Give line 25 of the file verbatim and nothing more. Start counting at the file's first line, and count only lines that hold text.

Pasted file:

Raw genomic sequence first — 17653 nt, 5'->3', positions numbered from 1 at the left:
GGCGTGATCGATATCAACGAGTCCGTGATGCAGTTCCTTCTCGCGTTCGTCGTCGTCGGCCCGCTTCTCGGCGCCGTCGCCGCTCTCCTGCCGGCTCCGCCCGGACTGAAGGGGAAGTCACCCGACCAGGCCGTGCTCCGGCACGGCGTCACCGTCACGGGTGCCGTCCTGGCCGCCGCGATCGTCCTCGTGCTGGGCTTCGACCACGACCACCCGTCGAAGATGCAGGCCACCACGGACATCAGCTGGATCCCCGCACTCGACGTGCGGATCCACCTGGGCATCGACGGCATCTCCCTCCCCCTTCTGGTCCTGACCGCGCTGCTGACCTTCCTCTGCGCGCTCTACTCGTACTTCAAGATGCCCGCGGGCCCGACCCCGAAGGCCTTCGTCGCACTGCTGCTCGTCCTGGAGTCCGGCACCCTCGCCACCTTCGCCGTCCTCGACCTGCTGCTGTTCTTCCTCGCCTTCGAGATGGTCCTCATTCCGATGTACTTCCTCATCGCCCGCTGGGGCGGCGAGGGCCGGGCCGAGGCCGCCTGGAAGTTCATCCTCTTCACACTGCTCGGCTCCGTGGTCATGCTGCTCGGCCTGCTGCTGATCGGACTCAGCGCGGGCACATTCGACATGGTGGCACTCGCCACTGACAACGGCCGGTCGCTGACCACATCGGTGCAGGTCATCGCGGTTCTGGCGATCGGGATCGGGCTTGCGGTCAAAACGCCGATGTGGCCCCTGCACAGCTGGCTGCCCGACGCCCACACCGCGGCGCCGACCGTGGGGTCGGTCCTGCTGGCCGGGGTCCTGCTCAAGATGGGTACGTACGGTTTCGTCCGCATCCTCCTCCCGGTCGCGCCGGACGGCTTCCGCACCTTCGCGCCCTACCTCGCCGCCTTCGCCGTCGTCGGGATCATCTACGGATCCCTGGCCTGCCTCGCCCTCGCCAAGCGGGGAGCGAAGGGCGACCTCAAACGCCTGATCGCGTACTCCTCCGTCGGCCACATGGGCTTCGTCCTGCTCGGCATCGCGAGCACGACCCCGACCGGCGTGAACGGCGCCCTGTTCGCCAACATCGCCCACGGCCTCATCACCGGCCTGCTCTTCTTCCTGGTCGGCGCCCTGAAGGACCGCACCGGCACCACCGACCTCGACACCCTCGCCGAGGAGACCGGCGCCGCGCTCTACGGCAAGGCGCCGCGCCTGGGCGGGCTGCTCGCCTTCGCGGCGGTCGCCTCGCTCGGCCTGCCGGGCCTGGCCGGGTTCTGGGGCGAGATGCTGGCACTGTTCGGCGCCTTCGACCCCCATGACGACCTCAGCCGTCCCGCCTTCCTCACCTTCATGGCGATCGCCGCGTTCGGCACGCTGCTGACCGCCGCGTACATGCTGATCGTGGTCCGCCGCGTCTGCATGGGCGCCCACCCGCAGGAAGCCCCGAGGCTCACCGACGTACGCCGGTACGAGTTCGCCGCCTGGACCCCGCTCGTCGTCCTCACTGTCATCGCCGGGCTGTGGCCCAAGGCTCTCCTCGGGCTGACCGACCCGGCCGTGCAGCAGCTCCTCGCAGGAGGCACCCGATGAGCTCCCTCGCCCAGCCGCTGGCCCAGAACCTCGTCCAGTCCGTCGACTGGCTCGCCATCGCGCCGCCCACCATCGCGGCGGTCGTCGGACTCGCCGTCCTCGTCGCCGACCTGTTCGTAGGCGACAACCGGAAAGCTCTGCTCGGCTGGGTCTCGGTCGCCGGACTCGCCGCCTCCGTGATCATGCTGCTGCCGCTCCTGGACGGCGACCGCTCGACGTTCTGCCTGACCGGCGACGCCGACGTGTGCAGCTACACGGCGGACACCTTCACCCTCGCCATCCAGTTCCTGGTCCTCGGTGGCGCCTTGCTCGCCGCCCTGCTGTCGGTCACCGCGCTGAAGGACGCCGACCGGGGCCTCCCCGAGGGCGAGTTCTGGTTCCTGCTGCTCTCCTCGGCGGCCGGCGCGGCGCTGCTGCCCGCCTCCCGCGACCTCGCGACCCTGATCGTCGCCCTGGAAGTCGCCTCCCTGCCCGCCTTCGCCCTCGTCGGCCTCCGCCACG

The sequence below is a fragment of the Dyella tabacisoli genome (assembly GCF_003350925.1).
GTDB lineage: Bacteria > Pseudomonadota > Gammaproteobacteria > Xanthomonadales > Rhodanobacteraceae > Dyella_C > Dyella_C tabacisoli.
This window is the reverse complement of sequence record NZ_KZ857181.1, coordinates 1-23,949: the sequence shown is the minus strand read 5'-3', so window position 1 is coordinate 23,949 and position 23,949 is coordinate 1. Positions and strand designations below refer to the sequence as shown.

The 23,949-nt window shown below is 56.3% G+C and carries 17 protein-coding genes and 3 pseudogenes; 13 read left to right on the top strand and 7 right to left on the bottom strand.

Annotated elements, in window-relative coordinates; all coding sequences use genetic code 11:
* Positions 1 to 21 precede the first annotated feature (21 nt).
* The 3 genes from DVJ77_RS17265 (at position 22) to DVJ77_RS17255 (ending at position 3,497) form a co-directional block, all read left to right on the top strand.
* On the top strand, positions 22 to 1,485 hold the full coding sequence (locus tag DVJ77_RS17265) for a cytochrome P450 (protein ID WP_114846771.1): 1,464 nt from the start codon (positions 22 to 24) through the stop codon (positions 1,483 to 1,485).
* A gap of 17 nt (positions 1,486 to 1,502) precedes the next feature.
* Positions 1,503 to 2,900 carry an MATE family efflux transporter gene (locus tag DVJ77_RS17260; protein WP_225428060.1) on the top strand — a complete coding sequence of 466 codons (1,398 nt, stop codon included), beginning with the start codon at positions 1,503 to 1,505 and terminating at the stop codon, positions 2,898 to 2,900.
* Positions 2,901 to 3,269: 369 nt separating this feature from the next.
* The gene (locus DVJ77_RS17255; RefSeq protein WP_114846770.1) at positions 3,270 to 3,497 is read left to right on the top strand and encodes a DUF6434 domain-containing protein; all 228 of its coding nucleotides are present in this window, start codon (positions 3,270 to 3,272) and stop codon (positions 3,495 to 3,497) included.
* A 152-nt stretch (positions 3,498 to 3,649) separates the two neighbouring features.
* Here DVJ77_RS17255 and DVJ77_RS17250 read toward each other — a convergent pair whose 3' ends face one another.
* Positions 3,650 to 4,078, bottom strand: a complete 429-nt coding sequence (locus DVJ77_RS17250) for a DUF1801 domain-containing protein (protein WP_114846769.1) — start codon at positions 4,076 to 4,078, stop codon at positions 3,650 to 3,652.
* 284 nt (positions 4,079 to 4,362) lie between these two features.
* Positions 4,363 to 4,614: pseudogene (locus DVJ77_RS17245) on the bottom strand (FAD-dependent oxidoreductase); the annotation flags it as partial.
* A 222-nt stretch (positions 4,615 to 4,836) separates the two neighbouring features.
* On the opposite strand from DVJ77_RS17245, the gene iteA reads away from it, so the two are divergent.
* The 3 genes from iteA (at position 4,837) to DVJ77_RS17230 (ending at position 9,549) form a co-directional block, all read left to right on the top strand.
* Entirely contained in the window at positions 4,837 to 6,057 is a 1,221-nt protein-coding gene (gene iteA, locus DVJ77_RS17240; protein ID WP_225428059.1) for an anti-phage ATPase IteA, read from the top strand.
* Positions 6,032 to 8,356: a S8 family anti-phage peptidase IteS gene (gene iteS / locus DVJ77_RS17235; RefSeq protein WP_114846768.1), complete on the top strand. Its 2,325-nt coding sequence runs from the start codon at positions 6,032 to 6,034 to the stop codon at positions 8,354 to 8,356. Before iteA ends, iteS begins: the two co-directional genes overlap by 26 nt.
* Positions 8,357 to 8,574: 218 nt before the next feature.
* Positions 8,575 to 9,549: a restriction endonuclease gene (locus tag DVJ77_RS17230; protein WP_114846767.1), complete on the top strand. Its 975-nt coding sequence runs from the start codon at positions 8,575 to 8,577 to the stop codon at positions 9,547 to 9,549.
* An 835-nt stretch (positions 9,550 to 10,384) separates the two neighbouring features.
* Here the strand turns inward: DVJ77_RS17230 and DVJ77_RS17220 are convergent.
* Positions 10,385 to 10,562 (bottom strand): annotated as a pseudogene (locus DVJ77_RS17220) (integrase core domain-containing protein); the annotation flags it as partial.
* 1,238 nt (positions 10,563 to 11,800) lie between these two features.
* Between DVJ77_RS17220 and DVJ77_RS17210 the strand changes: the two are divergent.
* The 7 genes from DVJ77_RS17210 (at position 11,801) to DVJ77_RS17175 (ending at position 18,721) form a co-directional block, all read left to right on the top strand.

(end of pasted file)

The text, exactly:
* Positions 8,357 to 8,574: 218 nt before the next feature.